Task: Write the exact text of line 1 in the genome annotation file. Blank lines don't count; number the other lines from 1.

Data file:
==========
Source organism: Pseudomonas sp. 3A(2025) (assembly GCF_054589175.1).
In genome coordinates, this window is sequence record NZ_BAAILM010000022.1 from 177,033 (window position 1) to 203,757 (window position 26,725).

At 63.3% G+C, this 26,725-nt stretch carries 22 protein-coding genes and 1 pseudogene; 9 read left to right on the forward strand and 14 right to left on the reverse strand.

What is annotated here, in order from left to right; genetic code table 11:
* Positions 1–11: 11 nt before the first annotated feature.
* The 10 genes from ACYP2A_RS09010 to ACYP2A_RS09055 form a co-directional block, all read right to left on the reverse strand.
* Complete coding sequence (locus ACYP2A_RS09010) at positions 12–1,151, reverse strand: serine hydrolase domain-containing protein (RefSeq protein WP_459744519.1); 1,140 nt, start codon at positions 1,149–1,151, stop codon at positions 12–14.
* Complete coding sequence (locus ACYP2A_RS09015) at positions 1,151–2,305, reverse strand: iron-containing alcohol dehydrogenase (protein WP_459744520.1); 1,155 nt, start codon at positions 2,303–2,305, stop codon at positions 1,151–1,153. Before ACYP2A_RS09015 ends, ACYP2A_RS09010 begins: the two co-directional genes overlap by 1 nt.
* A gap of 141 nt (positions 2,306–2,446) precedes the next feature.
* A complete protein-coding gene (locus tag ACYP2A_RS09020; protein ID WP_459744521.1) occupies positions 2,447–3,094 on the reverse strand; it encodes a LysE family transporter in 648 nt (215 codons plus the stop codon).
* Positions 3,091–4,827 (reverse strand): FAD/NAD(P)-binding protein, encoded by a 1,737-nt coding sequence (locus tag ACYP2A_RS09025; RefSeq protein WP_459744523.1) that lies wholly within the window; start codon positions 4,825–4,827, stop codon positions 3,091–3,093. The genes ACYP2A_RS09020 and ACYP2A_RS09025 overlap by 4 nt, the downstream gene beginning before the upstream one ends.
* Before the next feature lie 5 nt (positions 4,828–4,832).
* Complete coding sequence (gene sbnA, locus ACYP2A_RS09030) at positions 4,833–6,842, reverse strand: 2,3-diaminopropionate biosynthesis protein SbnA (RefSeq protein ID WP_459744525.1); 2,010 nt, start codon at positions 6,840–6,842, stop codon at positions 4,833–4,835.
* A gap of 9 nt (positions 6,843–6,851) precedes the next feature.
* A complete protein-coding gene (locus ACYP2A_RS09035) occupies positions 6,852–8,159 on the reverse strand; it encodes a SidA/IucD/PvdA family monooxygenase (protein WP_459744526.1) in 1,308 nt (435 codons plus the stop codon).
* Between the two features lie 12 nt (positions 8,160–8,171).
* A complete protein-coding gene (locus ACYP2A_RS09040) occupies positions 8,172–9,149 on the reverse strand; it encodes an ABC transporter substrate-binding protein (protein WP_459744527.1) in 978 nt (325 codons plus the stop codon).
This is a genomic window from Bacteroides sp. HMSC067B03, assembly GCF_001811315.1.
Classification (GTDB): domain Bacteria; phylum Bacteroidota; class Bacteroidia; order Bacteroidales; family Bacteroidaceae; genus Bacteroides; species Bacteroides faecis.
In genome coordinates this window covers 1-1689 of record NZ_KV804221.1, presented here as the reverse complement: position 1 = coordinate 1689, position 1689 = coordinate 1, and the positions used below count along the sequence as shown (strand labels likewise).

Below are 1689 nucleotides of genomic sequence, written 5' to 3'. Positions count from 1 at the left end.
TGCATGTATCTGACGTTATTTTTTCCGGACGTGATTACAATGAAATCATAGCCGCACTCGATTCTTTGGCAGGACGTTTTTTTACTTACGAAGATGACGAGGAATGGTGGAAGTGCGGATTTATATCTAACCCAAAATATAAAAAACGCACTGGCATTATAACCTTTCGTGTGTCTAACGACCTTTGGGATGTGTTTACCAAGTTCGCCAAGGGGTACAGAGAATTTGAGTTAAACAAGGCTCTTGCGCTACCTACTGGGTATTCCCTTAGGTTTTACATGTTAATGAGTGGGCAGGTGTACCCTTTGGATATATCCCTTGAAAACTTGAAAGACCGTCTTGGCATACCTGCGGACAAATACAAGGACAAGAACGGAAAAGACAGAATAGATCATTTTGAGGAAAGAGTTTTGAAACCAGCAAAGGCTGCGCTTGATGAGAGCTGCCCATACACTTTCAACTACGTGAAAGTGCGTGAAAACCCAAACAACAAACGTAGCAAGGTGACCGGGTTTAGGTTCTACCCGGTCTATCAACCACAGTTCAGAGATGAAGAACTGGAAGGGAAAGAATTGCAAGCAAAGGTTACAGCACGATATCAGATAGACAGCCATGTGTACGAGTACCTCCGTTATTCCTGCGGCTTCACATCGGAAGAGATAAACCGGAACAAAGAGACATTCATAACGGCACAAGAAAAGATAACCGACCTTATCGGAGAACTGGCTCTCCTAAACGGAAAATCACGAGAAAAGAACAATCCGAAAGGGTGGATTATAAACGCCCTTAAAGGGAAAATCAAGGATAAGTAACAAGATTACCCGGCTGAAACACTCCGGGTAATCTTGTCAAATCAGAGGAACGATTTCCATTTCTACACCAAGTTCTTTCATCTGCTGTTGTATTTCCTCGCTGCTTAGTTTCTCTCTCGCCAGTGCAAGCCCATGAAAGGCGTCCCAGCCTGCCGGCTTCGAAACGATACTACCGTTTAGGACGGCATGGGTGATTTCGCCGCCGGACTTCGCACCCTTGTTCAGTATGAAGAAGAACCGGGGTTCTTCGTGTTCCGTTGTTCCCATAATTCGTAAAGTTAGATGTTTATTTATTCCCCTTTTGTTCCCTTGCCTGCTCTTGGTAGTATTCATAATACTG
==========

Source organism: Pseudomonas sp. 3A(2025) (assembly GCF_054589175.1).